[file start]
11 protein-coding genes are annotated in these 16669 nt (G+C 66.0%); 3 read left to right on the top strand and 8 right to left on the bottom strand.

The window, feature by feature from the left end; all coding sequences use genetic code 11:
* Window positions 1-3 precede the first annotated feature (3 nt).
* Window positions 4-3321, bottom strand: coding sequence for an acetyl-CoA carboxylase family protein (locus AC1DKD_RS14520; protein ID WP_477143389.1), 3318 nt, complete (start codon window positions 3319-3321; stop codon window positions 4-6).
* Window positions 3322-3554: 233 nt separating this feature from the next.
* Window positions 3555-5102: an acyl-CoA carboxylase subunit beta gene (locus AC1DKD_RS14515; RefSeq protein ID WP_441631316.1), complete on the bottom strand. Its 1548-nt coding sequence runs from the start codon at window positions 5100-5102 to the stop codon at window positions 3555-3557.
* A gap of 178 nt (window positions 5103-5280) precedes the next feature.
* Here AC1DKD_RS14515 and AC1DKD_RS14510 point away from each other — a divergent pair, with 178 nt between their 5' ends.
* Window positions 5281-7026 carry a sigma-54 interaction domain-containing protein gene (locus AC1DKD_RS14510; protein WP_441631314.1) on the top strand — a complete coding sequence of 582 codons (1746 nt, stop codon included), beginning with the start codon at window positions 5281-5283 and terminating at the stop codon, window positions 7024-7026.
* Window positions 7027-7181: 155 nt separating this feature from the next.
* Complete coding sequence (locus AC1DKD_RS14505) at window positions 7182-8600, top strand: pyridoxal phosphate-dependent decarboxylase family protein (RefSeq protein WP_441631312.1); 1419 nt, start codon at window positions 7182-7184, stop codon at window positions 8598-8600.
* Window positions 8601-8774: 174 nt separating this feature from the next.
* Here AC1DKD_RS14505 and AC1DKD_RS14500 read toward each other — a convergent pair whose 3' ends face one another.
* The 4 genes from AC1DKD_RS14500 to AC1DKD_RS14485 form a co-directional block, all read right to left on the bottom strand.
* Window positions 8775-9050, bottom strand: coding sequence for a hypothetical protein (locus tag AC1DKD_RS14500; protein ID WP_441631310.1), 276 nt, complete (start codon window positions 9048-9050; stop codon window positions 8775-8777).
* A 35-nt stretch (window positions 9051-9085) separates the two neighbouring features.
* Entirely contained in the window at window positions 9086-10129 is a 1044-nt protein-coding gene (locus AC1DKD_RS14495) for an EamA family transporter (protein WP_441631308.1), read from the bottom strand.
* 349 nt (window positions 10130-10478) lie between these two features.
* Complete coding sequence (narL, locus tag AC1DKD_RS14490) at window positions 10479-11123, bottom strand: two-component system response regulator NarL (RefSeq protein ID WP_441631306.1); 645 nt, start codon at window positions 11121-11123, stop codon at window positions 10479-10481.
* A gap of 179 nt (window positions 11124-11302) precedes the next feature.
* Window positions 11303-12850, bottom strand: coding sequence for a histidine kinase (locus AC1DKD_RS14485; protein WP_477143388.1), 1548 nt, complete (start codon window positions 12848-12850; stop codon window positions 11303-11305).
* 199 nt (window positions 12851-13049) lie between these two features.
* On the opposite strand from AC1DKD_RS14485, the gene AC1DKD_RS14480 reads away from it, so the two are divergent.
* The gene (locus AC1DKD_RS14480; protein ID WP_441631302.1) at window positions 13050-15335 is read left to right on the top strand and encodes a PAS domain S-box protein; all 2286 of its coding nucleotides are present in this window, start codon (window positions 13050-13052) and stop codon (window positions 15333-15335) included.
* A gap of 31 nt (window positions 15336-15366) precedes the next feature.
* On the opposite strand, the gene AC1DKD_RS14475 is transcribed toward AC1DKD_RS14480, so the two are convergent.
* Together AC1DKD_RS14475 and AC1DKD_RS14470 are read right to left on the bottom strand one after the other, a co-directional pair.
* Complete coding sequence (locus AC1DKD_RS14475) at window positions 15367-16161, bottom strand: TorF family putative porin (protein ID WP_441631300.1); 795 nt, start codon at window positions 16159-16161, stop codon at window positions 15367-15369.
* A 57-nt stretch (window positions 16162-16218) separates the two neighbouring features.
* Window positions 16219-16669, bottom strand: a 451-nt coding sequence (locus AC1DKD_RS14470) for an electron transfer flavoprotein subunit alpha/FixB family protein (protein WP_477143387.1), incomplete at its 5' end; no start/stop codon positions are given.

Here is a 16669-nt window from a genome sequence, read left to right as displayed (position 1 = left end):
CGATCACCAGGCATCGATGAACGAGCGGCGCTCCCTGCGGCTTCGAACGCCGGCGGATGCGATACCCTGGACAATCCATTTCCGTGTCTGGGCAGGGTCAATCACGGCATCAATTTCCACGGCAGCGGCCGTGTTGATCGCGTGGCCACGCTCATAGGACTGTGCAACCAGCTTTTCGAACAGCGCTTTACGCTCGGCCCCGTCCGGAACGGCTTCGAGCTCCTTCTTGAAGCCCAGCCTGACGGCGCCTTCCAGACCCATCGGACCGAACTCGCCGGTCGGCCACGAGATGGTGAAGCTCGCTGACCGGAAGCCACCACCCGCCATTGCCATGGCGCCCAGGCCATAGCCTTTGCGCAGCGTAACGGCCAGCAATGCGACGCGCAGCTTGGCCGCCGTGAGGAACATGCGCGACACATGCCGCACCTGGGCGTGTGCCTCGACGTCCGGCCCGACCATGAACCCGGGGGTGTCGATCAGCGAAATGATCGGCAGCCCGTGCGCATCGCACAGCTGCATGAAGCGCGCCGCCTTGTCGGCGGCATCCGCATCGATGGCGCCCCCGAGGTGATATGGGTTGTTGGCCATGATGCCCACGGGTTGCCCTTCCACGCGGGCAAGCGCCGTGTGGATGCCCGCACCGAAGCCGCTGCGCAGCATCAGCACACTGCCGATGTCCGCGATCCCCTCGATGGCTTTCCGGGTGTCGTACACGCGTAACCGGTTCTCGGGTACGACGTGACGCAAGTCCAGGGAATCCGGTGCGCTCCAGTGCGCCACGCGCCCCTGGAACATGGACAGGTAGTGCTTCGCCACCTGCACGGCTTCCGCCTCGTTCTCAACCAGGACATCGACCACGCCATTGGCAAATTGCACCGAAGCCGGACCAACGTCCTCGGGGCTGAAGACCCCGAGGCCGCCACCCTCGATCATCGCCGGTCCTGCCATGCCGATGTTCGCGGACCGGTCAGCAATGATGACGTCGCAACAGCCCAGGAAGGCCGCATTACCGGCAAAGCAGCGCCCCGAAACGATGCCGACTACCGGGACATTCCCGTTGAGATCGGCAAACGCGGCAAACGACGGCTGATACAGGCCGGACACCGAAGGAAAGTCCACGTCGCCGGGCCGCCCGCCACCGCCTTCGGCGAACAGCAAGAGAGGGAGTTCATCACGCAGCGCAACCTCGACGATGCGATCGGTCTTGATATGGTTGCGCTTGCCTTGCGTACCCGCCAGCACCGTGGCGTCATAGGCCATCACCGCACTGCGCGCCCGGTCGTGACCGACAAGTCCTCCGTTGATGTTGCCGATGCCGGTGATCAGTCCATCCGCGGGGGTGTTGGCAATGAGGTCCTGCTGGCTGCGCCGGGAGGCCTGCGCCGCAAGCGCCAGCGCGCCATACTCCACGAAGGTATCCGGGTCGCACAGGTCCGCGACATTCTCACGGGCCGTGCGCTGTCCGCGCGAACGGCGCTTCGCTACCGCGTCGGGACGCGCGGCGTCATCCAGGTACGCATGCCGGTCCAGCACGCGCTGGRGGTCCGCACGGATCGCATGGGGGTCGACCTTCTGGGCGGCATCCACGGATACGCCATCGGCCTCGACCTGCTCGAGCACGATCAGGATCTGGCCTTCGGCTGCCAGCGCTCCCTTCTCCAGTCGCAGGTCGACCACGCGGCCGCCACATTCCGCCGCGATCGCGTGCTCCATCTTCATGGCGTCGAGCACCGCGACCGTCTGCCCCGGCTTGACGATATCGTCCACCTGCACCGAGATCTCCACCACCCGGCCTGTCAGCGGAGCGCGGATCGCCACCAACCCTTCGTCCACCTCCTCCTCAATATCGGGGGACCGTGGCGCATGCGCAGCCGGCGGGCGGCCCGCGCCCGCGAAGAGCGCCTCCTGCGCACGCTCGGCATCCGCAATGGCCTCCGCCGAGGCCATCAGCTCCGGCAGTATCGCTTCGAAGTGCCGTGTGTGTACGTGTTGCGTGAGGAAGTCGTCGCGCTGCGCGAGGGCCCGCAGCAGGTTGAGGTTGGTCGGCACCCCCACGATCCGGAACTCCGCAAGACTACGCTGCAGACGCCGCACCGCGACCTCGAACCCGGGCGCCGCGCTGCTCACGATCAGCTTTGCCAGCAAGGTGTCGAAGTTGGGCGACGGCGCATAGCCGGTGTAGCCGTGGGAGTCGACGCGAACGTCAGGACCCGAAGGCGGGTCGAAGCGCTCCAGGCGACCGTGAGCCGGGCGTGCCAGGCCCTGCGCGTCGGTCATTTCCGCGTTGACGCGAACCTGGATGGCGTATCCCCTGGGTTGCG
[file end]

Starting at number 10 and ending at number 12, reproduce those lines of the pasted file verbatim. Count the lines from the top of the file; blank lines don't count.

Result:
* Window positions 7027-7181: 155 nt separating this feature from the next.
* Complete coding sequence (locus AC1DKD_RS14505) at window positions 7182-8600, top strand: pyridoxal phosphate-dependent decarboxylase family protein (RefSeq protein WP_441631312.1); 1419 nt, start codon at window positions 7182-7184, stop codon at window positions 8598-8600.
* Window positions 8601-8774: 174 nt separating this feature from the next.